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Gun laws in Maryland regulate the sale, possession, and use of firearms and ammunition in the state of Maryland in the United States.
Map of USA MD

Location of Maryland in the United States

State ConstitutionEdit

The Constitution of Maryland contains no provision protecting the right to keep and bear arms. The State preempts some local firearm regulations, though local governments may regulate firearms with respect to minors and areas of public assembly. Annapolis, Anne Arundel County, Montgomery County, Gaithersburg, and Baltimore are known to have local firearm regulations.[1][2][3]

The Constitution of Maryland, Declaration of Rights, Art. 2. The Constitution of the United States, and the Laws made, or which shall be made, in pursuance thereof, and all Treaties made, or which shall be made, under the authority of the United States, are, and shall be the Supreme Law of the State; and the Judges of this State, and all the People of this State, are, and shall be bound thereby; anything in the Constitution or Law of this State to the contrary notwithstanding. This section states that the Constitution of the United States shall be the Supreme Law of the state The Second Amendment of the U.S. Constitution provides for the right to bear arms, therefore, the Maryland Constitution does provide for the protection of the right to keep and bear arms. <>

Regulated firearmsEdit

The Maryland State Police maintain a registry of "regulated firearms" that are allowed to be sold within the state. Dealers must forward the manufacturer-included shell casing in its sealed container to the Department of State Police Crime Laboratory upon sale, rental, or transfer of a "regulated firearm" for inclusion in their ballistics database, known as the Integrated Ballistics Identification System (IBIS).[2][3]

Laws prohibiting firearmsEdit

As of 1 October 2013, detachable magazines for semi-automatic handguns and semi-automatic centerfire rifles which are capable of holding more than 10 rounds may not be purchased, manufactured or sold, though they may be possessed (but not transferred) by persons who already owned them prior to enactment of the 2013 changes. Certain pistols are banned and are defined as "assault pistols." Any of the "assault pistols" on the list are lawful to possess only if they were registered prior to August 1, 1994.[1] Only handguns on the official handgun roster may be sold in the state. Private sales of "regulated firearms," which includes handguns, are permissable, but must be done at a local MSP barracks. As of 1 Oct, and HQL is required for the sale, as well as a background check and a mandatory seven day waiting period.. A person must obtain a safety training certificate prior to purchasing "regulated firearms" and present that certificate prior to each purchase. With some limited exceptions, only one "regulated firearm" may be purchased in any 30-day period. Handguns manufactured on or before December 31, 2002 must be sold or transferred with an external safety lock. Handguns manufactured after December 31, 2002 may only be sold or transferred if they have an internal mechanical safety device.[2][3]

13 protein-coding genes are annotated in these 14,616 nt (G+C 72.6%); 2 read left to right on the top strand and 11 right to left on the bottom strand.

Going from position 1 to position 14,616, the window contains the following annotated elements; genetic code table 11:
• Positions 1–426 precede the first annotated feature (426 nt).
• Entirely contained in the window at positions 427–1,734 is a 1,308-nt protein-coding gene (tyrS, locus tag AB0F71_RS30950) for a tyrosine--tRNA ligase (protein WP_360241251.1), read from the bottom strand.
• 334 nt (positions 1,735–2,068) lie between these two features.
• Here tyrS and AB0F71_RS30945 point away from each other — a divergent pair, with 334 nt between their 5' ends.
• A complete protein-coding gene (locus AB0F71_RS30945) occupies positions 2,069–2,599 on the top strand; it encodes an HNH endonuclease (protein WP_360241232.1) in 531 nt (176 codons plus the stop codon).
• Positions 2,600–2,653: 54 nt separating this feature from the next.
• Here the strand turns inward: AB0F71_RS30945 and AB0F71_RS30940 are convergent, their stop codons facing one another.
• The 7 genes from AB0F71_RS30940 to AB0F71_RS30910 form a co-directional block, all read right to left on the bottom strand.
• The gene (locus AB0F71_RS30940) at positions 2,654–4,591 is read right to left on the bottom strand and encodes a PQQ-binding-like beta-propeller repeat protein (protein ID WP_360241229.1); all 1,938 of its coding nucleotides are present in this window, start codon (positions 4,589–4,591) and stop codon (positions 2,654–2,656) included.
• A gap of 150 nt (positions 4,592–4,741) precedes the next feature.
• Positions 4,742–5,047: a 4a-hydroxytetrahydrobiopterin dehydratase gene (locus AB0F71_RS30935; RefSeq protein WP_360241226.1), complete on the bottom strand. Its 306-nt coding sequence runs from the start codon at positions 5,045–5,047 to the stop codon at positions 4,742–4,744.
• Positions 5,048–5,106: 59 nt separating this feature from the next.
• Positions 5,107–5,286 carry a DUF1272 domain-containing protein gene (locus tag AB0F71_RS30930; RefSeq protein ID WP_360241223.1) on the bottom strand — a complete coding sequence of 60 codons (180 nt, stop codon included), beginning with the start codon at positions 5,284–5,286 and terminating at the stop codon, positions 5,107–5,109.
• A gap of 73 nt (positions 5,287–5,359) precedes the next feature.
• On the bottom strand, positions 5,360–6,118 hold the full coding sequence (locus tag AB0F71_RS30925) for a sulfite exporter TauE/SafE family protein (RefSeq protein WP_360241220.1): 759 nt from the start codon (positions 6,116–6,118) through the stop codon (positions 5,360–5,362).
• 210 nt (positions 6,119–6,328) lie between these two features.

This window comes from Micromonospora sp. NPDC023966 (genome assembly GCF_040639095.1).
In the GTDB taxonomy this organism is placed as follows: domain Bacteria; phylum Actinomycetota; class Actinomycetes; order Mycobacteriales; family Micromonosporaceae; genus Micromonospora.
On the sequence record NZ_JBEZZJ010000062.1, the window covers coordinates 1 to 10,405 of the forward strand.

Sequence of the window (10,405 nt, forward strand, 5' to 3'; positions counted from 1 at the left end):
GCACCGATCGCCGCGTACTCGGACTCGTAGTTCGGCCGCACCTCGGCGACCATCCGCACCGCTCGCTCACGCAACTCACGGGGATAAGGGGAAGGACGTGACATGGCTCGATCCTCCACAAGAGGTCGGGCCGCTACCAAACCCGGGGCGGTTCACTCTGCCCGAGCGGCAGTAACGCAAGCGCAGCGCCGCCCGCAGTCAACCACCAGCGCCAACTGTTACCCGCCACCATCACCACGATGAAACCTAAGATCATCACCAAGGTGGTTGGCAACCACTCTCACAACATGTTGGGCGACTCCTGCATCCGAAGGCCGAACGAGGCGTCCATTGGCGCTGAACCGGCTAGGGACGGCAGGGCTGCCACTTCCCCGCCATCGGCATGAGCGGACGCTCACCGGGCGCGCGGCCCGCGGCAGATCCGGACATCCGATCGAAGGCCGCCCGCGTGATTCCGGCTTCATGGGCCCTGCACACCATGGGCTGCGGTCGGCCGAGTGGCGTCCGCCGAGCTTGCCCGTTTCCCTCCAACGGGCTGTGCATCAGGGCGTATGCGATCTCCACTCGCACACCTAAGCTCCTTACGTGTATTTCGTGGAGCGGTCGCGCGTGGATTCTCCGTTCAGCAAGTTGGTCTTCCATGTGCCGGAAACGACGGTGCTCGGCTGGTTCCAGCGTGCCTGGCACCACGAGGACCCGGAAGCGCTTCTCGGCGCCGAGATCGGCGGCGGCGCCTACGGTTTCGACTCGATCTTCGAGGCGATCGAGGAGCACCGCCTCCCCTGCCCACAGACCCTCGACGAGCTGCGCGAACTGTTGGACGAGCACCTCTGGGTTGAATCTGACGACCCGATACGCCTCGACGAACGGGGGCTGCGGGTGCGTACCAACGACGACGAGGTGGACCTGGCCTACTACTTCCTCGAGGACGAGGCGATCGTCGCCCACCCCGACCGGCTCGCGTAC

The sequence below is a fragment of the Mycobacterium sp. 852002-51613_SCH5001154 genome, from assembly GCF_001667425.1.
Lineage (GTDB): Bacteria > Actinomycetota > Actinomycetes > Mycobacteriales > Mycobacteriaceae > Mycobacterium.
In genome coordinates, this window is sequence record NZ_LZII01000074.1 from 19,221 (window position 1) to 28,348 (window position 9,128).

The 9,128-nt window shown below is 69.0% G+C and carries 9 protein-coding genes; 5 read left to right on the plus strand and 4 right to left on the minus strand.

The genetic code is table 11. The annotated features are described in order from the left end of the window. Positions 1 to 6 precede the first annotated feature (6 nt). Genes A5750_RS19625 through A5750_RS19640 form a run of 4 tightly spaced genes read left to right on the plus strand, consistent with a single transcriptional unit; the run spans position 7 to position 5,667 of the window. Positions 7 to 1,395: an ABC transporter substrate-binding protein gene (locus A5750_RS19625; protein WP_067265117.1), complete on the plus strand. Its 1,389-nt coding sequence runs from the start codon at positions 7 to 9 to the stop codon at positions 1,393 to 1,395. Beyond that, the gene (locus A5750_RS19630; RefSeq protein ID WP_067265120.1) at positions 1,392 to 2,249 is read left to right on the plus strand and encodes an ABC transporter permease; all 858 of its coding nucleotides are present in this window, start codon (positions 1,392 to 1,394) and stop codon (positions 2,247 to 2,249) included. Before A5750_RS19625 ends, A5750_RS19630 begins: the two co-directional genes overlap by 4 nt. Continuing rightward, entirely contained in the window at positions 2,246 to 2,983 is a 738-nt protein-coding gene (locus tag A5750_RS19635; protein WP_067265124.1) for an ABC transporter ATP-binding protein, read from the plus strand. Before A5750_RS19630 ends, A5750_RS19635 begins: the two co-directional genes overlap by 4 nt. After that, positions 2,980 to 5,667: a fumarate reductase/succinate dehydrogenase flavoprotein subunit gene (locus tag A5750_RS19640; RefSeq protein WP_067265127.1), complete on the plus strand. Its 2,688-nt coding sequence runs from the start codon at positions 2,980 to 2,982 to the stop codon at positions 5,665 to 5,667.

Firearms are prohibited from certain places, including schools and demonstrations.

Carrying a handgun, whether openly or concealed, is prohibited unless one has a permit to carry a handgun or is on their own property or their own place of business. The Maryland State Police may issue a permit to carry a handgun at their discretion and based on an investigation.[2][3] On March 5, 2012, a federal judge ruled in Woollard v Sheridan that Maryland's "may issue" concealed carry law is unconstitutional, writing, "A citizen may not be required to offer a 'good and substantial reason' why he should be permitted to exercise his rights." The Maryland Attorney General's office appealed the ruling.[4] On March 21, 2013, the Fourth Circuit Court of Appeals (U.S. Federal) unanimously overturned the District Court ruling, holding that the "good & substantial cause" requirements imposed by Maryland law are permissible infringements on the 2nd Amendment.[5]